The left hand menu options are in various shades of the theme colour, but the hierarchy is not immediately obvious. Each page also has a right hand side navigation bar “branded” with the logo of and linking to information about the organisation relevant to the information being viewed. This navigation scheme probably seemed logical to some geek/designer who persuaded some approval committee, but I suspect it wasn’t road tested much and will baffle the average user. Let’s look at a few examples.

The Organisations option leads to information pages about the 27 core organisations. There are few levels used but it’s still possible to get lost. For example, choose Organisations – HM Courts & Tribunals Service – Tribunals. Now in the page content under First-tier Tribunal, General Regulatory Chamber click the link to Charity. We are spirited off to the Guidance section for information about this tribunal.

The Guidance section is arranged by subject and leads to information on procedures. For example, choose Guidance – Protecting the vulnerable – Mental Capacity Act for information about the Act and procedures under it. Note that the page is branded on the right as being under the remit of the Office of the Public Guardian.

Now try Guidance – Courts and Tribunals – Courts. “On these pages you can find guidance on certain court processes. This content is mainly for those working in the legal profession in various capacities but will also be of use to individuals seeking information on procedures. It includes the work of the Royal Courts of Justice and the Northampton Bulk Centre, together with court hearing lists.” There is a huge amount of information on these pages – ie most of what was on the former HM Courts Service site. Cast your eyes down to the bottom of the left hand menu to Procedure rules: this discreet menu option is the entry point for the huge sub-sites for the Civil, Criminal and Family Procedure Rules formerly published on the MoJ site. They deserve a more prominent mention, on the main menu perhaps, and a more elegant URL structure than the cumbersome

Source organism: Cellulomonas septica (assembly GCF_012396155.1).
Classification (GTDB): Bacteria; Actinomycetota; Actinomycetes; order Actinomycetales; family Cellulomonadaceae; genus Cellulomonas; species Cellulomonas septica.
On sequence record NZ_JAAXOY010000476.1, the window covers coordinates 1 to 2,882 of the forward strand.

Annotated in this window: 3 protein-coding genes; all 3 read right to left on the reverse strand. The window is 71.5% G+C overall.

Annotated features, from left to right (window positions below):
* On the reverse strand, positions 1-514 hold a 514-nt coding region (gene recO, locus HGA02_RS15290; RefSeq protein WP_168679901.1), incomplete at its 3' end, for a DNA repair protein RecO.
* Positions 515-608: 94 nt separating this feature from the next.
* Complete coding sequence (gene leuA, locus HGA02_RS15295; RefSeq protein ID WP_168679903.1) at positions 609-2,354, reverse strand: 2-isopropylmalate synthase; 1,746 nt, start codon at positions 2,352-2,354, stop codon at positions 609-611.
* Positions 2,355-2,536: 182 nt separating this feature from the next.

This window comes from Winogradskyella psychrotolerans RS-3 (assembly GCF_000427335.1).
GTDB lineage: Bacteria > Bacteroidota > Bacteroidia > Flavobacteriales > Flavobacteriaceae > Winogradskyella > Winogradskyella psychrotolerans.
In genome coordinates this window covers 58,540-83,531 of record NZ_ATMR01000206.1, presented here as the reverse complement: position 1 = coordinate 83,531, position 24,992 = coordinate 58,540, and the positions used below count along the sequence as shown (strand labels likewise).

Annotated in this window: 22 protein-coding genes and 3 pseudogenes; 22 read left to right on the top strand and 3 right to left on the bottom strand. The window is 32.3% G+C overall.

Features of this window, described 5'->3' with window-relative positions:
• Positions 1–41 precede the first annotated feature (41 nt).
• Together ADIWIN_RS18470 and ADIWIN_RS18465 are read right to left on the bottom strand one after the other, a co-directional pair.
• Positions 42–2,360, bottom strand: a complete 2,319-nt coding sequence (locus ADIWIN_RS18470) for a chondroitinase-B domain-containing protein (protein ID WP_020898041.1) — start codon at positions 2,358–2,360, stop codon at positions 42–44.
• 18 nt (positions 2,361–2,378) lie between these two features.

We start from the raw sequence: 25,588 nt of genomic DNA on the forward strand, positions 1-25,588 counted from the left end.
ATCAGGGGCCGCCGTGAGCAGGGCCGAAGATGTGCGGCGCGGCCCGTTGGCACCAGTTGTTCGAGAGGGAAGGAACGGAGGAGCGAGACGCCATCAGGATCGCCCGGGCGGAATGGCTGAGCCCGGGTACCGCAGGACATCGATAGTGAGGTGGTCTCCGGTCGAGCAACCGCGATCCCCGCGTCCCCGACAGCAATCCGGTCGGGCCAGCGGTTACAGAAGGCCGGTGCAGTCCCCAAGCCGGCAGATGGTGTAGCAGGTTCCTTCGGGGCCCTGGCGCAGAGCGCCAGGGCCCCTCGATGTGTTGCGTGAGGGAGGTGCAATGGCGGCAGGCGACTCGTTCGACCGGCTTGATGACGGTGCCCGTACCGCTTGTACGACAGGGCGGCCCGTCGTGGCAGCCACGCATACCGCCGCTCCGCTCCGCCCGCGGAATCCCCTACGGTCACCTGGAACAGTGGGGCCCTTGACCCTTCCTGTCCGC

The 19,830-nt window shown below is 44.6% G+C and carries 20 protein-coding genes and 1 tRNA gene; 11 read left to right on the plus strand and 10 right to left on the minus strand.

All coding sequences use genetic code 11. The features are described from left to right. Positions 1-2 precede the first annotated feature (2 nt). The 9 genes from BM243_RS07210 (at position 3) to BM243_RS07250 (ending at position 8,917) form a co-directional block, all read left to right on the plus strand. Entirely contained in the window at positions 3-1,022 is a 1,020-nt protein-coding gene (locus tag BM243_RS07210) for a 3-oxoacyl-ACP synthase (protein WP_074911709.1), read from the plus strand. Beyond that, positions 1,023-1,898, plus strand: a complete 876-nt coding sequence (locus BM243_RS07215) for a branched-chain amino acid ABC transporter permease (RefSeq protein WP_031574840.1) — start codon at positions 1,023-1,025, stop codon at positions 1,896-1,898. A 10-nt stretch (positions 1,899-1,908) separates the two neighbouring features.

Note also that “Information about some key court processes has moved to Directgov, namely Small claims, Divorce proceedings, Civil partnership dissolution, Adoption, Victims and witnesses in criminal cases, Criminal procedures, Jury service, Money Claim Online (MCOL)”. I think rather than “has moved to” is meant “is also available on” as clearly information on all these topics is on the Justice site (and MCOL itself is still at

While forms can be accessed via the Organisations or Guidance routes, the main menu Forms option gives slightly more direct access to forms for the Court Funds Office, the Criminal Injuries Compensation Authority, HM Courts & Tribunals Service, the Office of the Public Guardian and the Official Solicitor and Public Trustee (though, as mentioned above, HMCTS court forms presently remain on the old HMCS FormFinder URL).


Overall the Justice site has the feel of being cobbled together from its constituent parts. It is a huge site with no unifying purpose. The navigation system is confusing and the URLs unmanageably long. I can’t see much in favour of it. We should, however, give it a little time to complete its gestation.

See further the article on the Family Procedure Rules sub-site in this issue.

Nick Holmes is joint editor of this Newsletter.